For years, the second floor of the Baton Rouge Society of St. Vincent de Paul dining facility on Florida Street was used for storage.
On Friday, Archdiocese of Baton Rouge Bishop Robert W. Muench walked up the stairs of the building to the old storage area and sprinkled holy water throughout the second floor as a blessing while guests followed him for a glimpse the area’s transformation into a shelter for the homeless.
Friday marked the first night members of Baton Rouge’s homeless population will spend in the new St. Vincent de Paul men’s shelter.
The shelter contains 31 single beds as well as lockers for visitors. However, within a month or so, the single beds will be replaced with bunk beds so the facility will be able to house 62 men in an emergency or disaster. The shelter was paid for by community donors and a $500,000 federal Housing and Urban Development grant.
Friday’s opening fell on the 21th anniversary of the first men’s shelter to open in the city, the St. Vincent de Paul Bishop Ott Shelter on Plank Road. The Plank Road shelter is still open.
The new shelter will replace the current St. Vincent de Paul men’s shelter on Convention Street. Having the new men’s shelter above the dining facility will allow St. Vincent de Paul officials to transform the former Convention Street shelter into a family shelter, St. Vincent de Paul Chief Executive Officer Michael Acaldo said Friday.
The group has $180,000 of seed money for the new family shelter, Acaldo said. He said he hopes the family shelter, which is only in the early planning stages now, will be able to house around eight families in quarters that resemble a hotel or motel room.
Right now, if a family with a mother and father needs shelter, the father has to stay in the men’s shelter while the woman and children have to stay in St. Vincent de Paul’s Sweet Dreams Shelter for Women and Children, Acaldo said.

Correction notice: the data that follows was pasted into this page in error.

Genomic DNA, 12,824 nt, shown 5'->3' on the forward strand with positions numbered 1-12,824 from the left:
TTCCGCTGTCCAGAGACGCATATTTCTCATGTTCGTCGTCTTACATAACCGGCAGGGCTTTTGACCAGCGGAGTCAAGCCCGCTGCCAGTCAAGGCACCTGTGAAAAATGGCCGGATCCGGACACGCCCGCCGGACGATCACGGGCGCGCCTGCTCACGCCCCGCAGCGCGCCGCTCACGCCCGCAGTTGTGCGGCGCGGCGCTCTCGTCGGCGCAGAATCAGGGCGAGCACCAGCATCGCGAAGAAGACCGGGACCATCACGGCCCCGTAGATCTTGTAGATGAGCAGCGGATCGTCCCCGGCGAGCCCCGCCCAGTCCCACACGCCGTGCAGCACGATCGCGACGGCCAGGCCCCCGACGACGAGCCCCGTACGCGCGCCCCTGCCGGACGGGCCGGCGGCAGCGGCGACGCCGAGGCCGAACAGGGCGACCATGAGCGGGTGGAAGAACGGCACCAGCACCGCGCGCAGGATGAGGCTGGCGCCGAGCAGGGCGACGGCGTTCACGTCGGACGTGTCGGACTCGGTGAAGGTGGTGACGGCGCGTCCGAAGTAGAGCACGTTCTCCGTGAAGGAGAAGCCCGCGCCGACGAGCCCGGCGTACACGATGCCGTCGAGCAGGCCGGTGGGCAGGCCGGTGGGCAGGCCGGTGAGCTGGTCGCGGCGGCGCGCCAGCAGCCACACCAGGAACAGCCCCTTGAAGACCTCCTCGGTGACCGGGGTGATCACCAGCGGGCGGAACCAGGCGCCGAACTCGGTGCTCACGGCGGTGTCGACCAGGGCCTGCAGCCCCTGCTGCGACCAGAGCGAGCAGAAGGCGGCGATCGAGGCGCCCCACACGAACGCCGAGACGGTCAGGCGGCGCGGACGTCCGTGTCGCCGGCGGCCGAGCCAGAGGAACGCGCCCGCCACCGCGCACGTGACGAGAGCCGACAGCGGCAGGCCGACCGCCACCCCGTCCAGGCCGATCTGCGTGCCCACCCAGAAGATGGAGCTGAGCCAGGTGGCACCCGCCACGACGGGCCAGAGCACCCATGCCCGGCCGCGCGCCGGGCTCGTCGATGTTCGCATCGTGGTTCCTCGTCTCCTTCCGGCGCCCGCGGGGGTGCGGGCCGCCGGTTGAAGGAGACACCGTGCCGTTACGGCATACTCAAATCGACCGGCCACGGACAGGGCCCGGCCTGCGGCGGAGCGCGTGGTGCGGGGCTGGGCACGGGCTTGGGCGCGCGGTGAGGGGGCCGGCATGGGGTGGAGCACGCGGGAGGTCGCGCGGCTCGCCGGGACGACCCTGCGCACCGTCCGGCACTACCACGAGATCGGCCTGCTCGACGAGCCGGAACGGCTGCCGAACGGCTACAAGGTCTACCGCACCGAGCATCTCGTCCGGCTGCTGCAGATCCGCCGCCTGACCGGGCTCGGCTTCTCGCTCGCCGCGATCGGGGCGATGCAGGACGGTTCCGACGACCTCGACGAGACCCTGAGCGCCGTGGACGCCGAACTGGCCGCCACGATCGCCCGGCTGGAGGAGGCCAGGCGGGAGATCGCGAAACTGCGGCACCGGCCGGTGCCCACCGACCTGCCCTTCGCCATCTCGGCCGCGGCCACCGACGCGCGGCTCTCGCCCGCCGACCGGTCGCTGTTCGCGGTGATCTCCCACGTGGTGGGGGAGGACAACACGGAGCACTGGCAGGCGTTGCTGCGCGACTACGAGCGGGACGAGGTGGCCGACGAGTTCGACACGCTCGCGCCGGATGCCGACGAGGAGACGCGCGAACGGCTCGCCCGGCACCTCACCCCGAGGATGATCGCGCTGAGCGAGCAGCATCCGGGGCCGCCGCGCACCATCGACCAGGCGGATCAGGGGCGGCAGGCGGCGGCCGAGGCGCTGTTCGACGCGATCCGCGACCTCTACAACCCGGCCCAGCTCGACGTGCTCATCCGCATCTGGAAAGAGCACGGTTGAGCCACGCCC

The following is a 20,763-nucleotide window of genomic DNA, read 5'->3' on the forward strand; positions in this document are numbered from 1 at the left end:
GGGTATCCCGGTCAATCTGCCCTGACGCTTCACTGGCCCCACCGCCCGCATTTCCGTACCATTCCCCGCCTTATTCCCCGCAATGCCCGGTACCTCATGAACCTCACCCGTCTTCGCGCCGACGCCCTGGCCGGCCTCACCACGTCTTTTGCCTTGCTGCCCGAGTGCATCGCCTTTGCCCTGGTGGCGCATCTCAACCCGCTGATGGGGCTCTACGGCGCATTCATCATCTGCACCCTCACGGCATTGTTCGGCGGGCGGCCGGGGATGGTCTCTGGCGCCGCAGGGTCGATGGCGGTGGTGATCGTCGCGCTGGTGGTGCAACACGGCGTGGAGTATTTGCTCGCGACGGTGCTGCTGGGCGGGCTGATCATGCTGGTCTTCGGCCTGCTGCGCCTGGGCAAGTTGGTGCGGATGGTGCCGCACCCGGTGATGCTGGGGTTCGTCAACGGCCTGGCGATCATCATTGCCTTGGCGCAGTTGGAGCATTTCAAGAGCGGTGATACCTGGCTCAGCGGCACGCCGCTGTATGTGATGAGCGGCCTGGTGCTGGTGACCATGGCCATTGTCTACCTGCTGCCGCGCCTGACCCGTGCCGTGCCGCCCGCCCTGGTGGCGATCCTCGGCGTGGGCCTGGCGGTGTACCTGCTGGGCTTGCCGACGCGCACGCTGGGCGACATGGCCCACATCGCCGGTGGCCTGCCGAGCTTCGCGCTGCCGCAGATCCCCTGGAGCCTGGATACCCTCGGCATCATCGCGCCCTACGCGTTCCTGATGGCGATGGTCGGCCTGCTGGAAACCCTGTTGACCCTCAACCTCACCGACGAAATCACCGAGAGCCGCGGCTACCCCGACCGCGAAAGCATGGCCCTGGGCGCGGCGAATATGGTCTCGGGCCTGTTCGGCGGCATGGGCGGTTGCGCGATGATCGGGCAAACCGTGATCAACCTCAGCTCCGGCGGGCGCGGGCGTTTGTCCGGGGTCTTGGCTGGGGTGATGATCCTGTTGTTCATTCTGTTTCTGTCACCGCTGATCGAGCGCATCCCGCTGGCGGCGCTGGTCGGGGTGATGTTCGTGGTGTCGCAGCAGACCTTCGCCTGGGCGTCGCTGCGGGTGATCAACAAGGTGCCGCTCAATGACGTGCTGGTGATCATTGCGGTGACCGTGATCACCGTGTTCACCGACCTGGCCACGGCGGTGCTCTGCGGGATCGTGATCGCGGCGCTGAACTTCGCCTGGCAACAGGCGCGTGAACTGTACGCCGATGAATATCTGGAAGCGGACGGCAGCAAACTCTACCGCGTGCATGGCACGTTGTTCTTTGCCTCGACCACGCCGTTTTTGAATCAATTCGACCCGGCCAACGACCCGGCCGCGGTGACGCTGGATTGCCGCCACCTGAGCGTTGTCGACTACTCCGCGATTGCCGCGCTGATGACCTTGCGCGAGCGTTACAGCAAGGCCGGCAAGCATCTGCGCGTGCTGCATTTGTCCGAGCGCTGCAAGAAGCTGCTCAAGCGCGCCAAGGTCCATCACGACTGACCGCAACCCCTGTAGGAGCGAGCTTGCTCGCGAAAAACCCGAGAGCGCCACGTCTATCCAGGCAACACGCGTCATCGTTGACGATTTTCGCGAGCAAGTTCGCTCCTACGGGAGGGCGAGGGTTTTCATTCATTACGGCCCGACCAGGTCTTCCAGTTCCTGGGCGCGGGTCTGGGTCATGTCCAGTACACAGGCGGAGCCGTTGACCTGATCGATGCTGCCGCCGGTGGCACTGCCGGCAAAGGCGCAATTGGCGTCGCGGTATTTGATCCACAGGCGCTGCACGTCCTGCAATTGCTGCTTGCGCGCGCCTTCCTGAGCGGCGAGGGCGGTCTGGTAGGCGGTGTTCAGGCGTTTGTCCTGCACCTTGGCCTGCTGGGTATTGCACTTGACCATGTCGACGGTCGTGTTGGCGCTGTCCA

Friday’s men’s shelter opening was also a celebration of another St. Vincent de Paul anniversary.
The facility’s dining hall, which opened in December 1982, has served more than 3.5 million meals in 30 years, Acaldo said. He said he expects the dining room will have served more than 240,000 meals in 2012 alone, a record amount.
The dining room provides hot lunches at noon seven days a week as well as daily brown bag dinners handed out at 3 p.m.
Cary Kearny, chairwoman of the St. Vincent de Paul Vision 150 Committee, Friday called the dining facility “a safety net” for the Baton Rouge community to ensure no one goes hungry.
“St. Vincent de Paul’s philosophy has always been a hand up, not a hand out,” Kearny said referring to the Catholic charity’s mission to assist the community.
Mayor-President Kip Holden attended Friday’s event and spoke about the importance of St. Vincent de Paul to Baton Rouge.
Holden said the people who eat their Thanksgiving meal at the dining facility never take it for granted.
“You hear them say thank you for serving me. Thank you for taking care of me. When we show people we care, it makes a difference in our lives and their lives,’ Holden said.
Acaldo said 2,000 people a year volunteer at the charity’s dining facility.
Marvin Ourso, 86, who attended Friday’s event in a wheelchair, knows something about volunteering for St. Vincent de Paul. He’s been doing it for more than 65 years.
“Been doing it since high school. Then spent some time in the Navy and was back doing it again,” Ourso said Friday.
When Ourso first started volunteering for St. Vincent de Paul, the group didn’t have one building.
“It just keeps growing and growing. And we need it. You just trust in the Lord and he keeps on providing,” Ourso said.